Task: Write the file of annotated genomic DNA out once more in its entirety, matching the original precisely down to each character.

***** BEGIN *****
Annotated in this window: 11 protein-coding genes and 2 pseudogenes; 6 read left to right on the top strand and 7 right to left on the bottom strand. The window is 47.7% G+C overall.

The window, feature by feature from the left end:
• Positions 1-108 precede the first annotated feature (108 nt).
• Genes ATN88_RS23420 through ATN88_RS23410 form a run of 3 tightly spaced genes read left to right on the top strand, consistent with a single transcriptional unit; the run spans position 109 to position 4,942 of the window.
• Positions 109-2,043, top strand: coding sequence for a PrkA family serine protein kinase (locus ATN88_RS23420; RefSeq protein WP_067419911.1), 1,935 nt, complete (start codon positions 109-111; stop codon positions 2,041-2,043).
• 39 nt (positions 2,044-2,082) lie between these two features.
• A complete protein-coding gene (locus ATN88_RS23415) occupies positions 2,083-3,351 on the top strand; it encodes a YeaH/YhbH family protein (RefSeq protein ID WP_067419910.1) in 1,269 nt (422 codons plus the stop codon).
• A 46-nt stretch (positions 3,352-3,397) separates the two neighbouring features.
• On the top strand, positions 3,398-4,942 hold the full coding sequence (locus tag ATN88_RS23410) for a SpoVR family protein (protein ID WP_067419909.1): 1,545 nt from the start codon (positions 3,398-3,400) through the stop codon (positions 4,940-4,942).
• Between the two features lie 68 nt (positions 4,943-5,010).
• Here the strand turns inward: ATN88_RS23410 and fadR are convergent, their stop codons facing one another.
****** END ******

Annotated in this window: 11 protein-coding genes and 2 pseudogenes; 6 read left to right on the top strand and 7 right to left on the bottom strand. The window is 47.7% G+C overall.

The window, feature by feature from the left end:
• Positions 1-108 precede the first annotated feature (108 nt).
• Genes ATN88_RS23420 through ATN88_RS23410 form a run of 3 tightly spaced genes read left to right on the top strand, consistent with a single transcriptional unit; the run spans position 109 to position 4,942 of the window.
• Positions 109-2,043, top strand: coding sequence for a PrkA family serine protein kinase (locus ATN88_RS23420; RefSeq protein WP_067419911.1), 1,935 nt, complete (start codon positions 109-111; stop codon positions 2,041-2,043).
• 39 nt (positions 2,044-2,082) lie between these two features.
• A complete protein-coding gene (locus ATN88_RS23415) occupies positions 2,083-3,351 on the top strand; it encodes a YeaH/YhbH family protein (RefSeq protein ID WP_067419910.1) in 1,269 nt (422 codons plus the stop codon).
• A 46-nt stretch (positions 3,352-3,397) separates the two neighbouring features.
• On the top strand, positions 3,398-4,942 hold the full coding sequence (locus tag ATN88_RS23410) for a SpoVR family protein (protein ID WP_067419909.1): 1,545 nt from the start codon (positions 3,398-3,400) through the stop codon (positions 4,940-4,942).
• Between the two features lie 68 nt (positions 4,943-5,010).
• Here the strand turns inward: ATN88_RS23410 and fadR are convergent, their stop codons facing one another.